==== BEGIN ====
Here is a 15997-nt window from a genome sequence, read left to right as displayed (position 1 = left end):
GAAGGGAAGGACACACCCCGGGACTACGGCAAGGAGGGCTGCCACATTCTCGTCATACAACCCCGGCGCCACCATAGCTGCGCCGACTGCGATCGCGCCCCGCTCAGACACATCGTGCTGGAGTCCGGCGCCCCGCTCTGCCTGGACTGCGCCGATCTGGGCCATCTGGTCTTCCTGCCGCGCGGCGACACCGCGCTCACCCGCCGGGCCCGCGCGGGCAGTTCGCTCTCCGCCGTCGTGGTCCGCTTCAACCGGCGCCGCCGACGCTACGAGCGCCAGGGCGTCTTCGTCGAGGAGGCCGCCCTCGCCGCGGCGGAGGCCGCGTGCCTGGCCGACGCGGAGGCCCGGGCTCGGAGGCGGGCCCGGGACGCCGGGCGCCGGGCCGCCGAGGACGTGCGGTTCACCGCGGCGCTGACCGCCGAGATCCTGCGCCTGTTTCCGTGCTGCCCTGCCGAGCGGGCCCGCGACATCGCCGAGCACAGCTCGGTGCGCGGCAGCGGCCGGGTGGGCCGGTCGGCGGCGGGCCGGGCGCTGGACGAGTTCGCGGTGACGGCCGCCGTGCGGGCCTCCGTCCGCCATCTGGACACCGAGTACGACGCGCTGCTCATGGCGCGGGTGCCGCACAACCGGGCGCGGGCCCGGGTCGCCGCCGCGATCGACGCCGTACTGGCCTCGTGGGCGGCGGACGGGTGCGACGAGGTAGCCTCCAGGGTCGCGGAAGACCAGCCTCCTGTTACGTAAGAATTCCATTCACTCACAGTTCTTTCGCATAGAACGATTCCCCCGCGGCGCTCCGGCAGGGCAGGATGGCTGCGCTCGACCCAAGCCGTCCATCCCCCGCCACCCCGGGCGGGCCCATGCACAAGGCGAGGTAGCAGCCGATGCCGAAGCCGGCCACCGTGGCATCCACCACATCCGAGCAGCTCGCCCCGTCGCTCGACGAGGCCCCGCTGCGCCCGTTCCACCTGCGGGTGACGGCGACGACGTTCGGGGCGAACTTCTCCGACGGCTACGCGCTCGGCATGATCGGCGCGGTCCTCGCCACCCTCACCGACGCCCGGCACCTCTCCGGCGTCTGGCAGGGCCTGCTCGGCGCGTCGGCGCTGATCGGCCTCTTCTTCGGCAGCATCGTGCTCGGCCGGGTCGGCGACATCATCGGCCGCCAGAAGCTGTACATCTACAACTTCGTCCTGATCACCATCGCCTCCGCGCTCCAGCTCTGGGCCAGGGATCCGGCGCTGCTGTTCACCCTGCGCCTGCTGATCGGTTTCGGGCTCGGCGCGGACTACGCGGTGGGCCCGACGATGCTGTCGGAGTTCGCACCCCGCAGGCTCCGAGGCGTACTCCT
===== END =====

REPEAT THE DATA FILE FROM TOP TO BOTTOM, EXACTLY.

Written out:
Here is a 15997-nt window from a genome sequence, read left to right as displayed (position 1 = left end):
GAAGGGAAGGACACACCCCGGGACTACGGCAAGGAGGGCTGCCACATTCTCGTCATACAACCCCGGCGCCACCATAGCTGCGCCGACTGCGATCGCGCCCCGCTCAGACACATCGTGCTGGAGTCCGGCGCCCCGCTCTGCCTGGACTGCGCCGATCTGGGCCATCTGGTCTTCCTGCCGCGCGGCGACACCGCGCTCACCCGCCGGGCCCGCGCGGGCAGTTCGCTCTCCGCCGTCGTGGTCCGCTTCAACCGGCGCCGCCGACGCTACGAGCGCCAGGGCGTCTTCGTCGAGGAGGCCGCCCTCGCCGCGGCGGAGGCCGCGTGCCTGGCCGACGCGGAGGCCCGGGCTCGGAGGCGGGCCCGGGACGCCGGGCGCCGGGCCGCCGAGGACGTGCGGTTCACCGCGGCGCTGACCGCCGAGATCCTGCGCCTGTTTCCGTGCTGCCCTGCCGAGCGGGCCCGCGACATCGCCGAGCACAGCTCGGTGCGCGGCAGCGGCCGGGTGGGCCGGTCGGCGGCGGGCCGGGCGCTGGACGAGTTCGCGGTGACGGCCGCCGTGCGGGCCTCCGTCCGCCATCTGGACACCGAGTACGACGCGCTGCTCATGGCGCGGGTGCCGCACAACCGGGCGCGGGCCCGGGTCGCCGCCGCGATCGACGCCGTACTGGCCTCGTGGGCGGCGGACGGGTGCGACGAGGTAGCCTCCAGGGTCGCGGAAGACCAGCCTCCTGTTACGTAAGAATTCCATTCACTCACAGTTCTTTCGCATAGAACGATTCCCCCGCGGCGCTCCGGCAGGGCAGGATGGCTGCGCTCGACCCAAGCCGTCCATCCCCCGCCACCCCGGGCGGGCCCATGCACAAGGCGAGGTAGCAGCCGATGCCGAAGCCGGCCACCGTGGCATCCACCACATCCGAGCAGCTCGCCCCGTCGCTCGACGAGGCCCCGCTGCGCCCGTTCCACCTGCGGGTGACGGCGACGACGTTCGGGGCGAACTTCTCCGACGGCTACGCGCTCGGCATGATCGGCGCGGTCCTCGCCACCCTCACCGACGCCCGGCACCTCTCCGGCGTCTGGCAGGGCCTGCTCGGCGCGTCGGCGCTGATCGGCCTCTTCTTCGGCAGCATCGTGCTCGGCCGGGTCGGCGACATCATCGGCCGCCAGAAGCTGTACATCTACAACTTCGTCCTGATCACCATCGCCTCCGCGCTCCAGCTCTGGGCCAGGGATCCGGCGCTGCTGTTCACCCTGCGCCTGCTGATCGGTTTCGGGCTCGGCGCGGACTACGCGGTGGGCCCGACGATGCTGTCGGAGTTCGCACCCCGCAGGCTCCGAGGCGTACTCCT